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Kotoye V. Central Bank of Nigeria & Ors. (SC.118/1988, 3rd day of February 1989)

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➥ CASE SUMMARY OF:
Kotoye V. Central Bank of Nigeria & Ors. (SC.118/1988, 3rd day of February 1989)

by Branham Chima (LL.B.)

➥ ISSUES RAISED
Interlocutory injunctions;
Ex parte motions;

➥ CASE FACT/HISTORY
Certain allegations of mismanagement by the third Defendant, Societe General Bank (Nigeria) Limited, came to the notice of the Central Bank of Nigeria. After investigating the allegations and taking instructions from the Federal Ministry of Finance, the Central Bank issued to the Chairman of the Bank, Mr. N. A. B. Kotoye, a written directive.

On the 22nd of April, 1987, the appellant issued a writ claiming against the 1st, 2nd and 3rd Respondents the following reliefs that is to say, inter alia: ‘(i) A Declaration that the directive given by the 1st Defendant in its letter DG/COMBANKS Nol.1/359 of the 14th of April, 1987 to the effect that the shareholding of the plaintiff in the 3rd Defendant should revert to the reduced figure of N2,937,450 shares held by him in 1982 is ultra vires the 1st Defendant and is null and void. (ii) A Declaration that the directive given by the 1st Defendant in the said letter that all shares acquired by the plaintiff in the 3rd Defendant since 1982 be divested to other Nigerians is ultra vires the 1st Defendant.’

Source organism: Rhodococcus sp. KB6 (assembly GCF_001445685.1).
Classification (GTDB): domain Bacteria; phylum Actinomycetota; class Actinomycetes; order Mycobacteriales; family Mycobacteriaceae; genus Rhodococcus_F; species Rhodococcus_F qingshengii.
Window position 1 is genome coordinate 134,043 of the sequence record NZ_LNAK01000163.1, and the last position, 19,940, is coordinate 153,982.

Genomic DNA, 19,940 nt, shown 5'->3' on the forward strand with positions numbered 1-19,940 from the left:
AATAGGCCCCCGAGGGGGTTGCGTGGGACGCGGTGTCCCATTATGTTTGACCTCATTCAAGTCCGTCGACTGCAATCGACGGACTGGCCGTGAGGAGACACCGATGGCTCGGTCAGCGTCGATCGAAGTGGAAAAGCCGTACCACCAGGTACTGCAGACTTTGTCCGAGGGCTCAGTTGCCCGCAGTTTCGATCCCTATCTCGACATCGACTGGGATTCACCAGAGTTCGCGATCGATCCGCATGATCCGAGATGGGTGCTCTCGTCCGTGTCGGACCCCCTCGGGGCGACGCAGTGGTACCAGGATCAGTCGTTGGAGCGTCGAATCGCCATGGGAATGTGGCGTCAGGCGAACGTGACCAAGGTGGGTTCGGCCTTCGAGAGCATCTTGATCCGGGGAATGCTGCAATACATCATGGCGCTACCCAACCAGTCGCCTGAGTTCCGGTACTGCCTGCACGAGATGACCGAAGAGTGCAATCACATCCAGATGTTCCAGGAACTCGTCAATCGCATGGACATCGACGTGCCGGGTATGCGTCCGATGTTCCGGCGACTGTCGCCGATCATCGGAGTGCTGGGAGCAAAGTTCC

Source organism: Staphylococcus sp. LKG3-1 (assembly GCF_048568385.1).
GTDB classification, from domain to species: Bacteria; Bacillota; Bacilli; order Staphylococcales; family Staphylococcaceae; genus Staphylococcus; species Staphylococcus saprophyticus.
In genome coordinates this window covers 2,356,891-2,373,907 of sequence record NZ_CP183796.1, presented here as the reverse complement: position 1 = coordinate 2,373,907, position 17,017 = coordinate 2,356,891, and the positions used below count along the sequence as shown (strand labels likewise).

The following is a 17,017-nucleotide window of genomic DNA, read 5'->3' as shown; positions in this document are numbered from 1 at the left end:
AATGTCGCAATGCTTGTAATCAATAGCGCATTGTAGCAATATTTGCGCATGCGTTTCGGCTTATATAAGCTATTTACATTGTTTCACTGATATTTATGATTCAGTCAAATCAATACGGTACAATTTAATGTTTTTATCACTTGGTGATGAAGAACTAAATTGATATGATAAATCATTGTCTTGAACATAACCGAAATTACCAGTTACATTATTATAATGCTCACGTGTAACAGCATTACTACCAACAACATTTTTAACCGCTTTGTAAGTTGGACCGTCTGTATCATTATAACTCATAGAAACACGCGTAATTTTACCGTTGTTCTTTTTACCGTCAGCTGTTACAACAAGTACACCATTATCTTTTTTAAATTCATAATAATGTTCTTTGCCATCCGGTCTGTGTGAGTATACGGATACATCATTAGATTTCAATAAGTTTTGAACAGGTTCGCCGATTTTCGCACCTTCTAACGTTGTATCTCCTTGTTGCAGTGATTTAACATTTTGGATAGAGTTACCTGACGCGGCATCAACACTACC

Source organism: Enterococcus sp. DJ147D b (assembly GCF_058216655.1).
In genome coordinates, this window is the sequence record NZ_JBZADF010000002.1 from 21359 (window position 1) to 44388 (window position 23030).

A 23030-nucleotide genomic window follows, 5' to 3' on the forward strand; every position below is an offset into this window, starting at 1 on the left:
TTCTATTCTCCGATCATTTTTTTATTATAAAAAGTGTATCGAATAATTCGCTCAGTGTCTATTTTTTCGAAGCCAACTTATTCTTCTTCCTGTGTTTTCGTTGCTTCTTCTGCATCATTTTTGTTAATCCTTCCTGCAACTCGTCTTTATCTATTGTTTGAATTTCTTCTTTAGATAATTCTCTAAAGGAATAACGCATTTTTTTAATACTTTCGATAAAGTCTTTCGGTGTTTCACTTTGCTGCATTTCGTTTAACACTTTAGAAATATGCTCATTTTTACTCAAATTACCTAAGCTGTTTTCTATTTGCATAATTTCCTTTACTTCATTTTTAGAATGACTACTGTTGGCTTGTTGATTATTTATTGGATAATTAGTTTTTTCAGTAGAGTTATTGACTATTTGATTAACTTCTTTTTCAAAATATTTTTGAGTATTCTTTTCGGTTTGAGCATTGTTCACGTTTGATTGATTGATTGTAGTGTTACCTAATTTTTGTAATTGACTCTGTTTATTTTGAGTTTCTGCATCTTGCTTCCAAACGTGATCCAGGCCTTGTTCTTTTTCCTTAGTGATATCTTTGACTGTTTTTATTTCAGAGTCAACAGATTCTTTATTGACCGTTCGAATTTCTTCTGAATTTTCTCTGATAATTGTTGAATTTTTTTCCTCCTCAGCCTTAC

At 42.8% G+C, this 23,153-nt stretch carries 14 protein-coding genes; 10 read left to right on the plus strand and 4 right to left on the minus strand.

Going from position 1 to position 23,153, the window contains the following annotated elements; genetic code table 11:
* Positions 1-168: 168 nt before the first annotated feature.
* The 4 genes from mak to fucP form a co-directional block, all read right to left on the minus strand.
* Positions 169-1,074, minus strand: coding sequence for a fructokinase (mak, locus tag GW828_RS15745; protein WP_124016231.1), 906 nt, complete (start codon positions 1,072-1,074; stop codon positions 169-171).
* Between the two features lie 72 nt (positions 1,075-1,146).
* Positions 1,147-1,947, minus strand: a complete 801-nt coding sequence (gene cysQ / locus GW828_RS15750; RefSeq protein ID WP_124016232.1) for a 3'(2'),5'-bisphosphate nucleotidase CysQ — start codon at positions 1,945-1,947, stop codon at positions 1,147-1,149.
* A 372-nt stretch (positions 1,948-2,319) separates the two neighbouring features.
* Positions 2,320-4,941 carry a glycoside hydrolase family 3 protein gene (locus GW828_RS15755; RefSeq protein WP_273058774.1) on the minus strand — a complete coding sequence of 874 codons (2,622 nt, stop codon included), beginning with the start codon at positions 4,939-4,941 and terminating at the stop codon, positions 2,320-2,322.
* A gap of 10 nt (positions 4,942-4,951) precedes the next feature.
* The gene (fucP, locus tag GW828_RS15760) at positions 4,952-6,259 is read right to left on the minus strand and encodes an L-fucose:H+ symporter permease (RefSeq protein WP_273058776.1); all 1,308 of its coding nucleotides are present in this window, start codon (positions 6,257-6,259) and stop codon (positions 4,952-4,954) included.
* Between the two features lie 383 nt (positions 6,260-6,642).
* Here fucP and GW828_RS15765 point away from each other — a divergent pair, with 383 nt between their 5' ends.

On the same day, the appellant filed a motion ex parte under Order 20 of the Federal High Court Rules, 1976, for an order: “(i) Restraining the 1st and 2nd Defendants their servants and/or agents from in any way obstructing or frustrating the holding of the Annual General Meeting of the 3rd Defendant Bank until the final determination of this suit; (ii) For an order of injunction that until the determination of this suit the Defendants be restrained from appointing or recognizing the appointment of any person or persons as Directors of the 3rd Defendant company other than such of them as are or may be duly appointed in accordance with the provisions of the Articles of Association of the 3rd Defendant Bank.”